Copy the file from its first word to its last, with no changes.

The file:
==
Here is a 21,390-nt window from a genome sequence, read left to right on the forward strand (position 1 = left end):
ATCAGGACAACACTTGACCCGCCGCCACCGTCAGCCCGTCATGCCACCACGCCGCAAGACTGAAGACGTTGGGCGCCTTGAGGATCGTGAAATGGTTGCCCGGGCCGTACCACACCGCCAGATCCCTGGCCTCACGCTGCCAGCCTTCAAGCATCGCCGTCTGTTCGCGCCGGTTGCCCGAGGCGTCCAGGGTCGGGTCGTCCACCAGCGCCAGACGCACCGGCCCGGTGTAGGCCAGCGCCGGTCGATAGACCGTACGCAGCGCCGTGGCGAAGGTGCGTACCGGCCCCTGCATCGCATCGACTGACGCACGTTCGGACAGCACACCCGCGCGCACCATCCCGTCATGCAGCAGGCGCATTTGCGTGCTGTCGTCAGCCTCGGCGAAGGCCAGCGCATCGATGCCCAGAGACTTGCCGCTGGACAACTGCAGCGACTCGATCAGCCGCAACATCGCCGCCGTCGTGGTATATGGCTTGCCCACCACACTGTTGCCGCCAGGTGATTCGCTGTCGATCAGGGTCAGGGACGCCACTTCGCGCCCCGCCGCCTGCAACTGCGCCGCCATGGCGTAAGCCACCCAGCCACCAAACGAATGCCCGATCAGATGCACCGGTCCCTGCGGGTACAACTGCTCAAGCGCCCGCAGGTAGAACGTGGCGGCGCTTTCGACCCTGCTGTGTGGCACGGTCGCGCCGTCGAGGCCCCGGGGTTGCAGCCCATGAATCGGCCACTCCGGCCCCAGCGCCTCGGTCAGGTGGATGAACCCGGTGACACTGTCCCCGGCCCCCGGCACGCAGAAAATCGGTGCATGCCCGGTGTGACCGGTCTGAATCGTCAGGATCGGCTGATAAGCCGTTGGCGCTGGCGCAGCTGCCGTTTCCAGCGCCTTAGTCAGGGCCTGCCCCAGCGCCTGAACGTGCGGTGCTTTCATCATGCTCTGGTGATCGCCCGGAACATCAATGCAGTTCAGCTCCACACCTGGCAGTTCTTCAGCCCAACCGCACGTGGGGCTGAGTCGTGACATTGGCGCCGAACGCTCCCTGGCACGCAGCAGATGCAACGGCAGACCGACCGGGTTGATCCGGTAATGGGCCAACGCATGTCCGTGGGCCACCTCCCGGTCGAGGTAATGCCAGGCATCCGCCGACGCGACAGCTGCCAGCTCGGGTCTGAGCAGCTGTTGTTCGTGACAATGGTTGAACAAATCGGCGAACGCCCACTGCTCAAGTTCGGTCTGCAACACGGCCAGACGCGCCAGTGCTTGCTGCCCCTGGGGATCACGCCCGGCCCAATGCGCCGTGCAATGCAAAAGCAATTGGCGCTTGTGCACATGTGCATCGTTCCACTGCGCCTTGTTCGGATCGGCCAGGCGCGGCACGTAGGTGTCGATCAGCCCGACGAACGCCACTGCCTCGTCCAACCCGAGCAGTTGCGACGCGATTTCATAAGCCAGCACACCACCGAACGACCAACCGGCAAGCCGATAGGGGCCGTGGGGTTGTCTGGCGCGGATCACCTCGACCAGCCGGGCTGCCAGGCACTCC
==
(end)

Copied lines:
Here is a 21,390-nt window from a genome sequence, read left to right on the forward strand (position 1 = left end):
ATCAGGACAACACTTGACCCGCCGCCACCGTCAGCCCGTCATGCCACCACGCCGCAAGACTGAAGACGTTGGGCGCCTTGAGGATCGTGAAATGGTTGCCCGGGCCGTACCACACCGCCAGATCCCTGGCCTCACGCTGCCAGCCTTCAAGCATCGCCGTCTGTTCGCGCCGGTTGCCCGAGGCGTCCAGGGTCGGGTCGTCCACCAGCGCCAGACGCACCGGCCCGGTGTAGGCCAGCGCCGGTCGATAGACCGTACGCAGCGCCGTGGCGAAGGTGCGTACCGGCCCCTGCATCGCATCGACTGACGCACGTTCGGACAGCACACCCGCGCGCACCATCCCGTCATGCAGCAGGCGCATTTGCGTGCTGTCGTCAGCCTCGGCGAAGGCCAGCGCATCGATGCCCAGAGACTTGCCGCTGGACAACTGCAGCGACTCGATCAGCCGCAACATCGCCGCCGTCGTGGTATATGGCTTGCCCACCACACTGTTGCCGCCAGGTGATTCGCTGTCGATCAGGGTCAGGGACGCCACTTCGCGCCCCGCCGCCTGCAACTGCGCCGCCATGGCGTAAGCCACCCAGCCACCAAACGAATGCCCGATCAGATGCACCGGTCCCTGCGGGTACAACTGCTCAAGCGCCCGCAGGTAGAACGTGGCGGCGCTTTCGACCCTGCTGTGTGGCACGGTCGCGCCGTCGAGGCCCCGGGGTTGCAGCCCATGAATCGGCCACTCCGGCCCCAGCGCCTCGGTCAGGTGGATGAACCCGGTGACACTGTCCCCGGCCCCCGGCACGCAGAAAATCGGTGCATGCCCGGTGTGACCGGTCTGAATCGTCAGGATCGGCTGATAAGCCGTTGGCGCTGGCGCAGCTGCCGTTTCCAGCGCCTTAGTCAGGGCCTGCCCCAGCGCCTGAACGTGCGGTGCTTTCATCATGCTCTGGTGATCGCCCGGAACATCAATGCAGTTCAGCTCCACACCTGGCAGTTCTTCAGCCCAACCGCACGTGGGGCTGAGTCGTGACATTGGCGCCGAACGCTCCCTGGCACGCAGCAGATGCAACGGCAGACCGACCGGGTTGATCCGGTAATGGGCCAACGCATGTCCGTGGGCCACCTCCCGGTCGAGGTAATGCCAGGCATCCGCCGACGCGACAGCTGCCAGCTCGGGTCTGAGCAGCTGTTGTTCGTGACAATGGTTGAACAAATCGGCGAACGCCCACTGCTCAAGTTCGGTCTGCAACACGGCCAGACGCGCCAGTGCTTGCTGCCCCTGGGGATCACGCCCGGCCCAATGCGCCGTGCAATGCAAAAGCAATTGGCGCTTGTGCACATGTGCATCGTTCCACTGCGCCTTGTTCGGATCGGCCAGGCGCGGCACGTAGGTGTCGATCAGCCCGACGAACGCCACTGCCTCGTCCAACCCGAGCAGTTGCGACGCGATTTCATAAGCCAGCACACCACCGAACGACCAACCGGCAAGCCGATAGGGGCCGTGGGGTTGTCTGGCGCGGATCACCTCGACCAGCCGGGCTGCCAGGCACTCC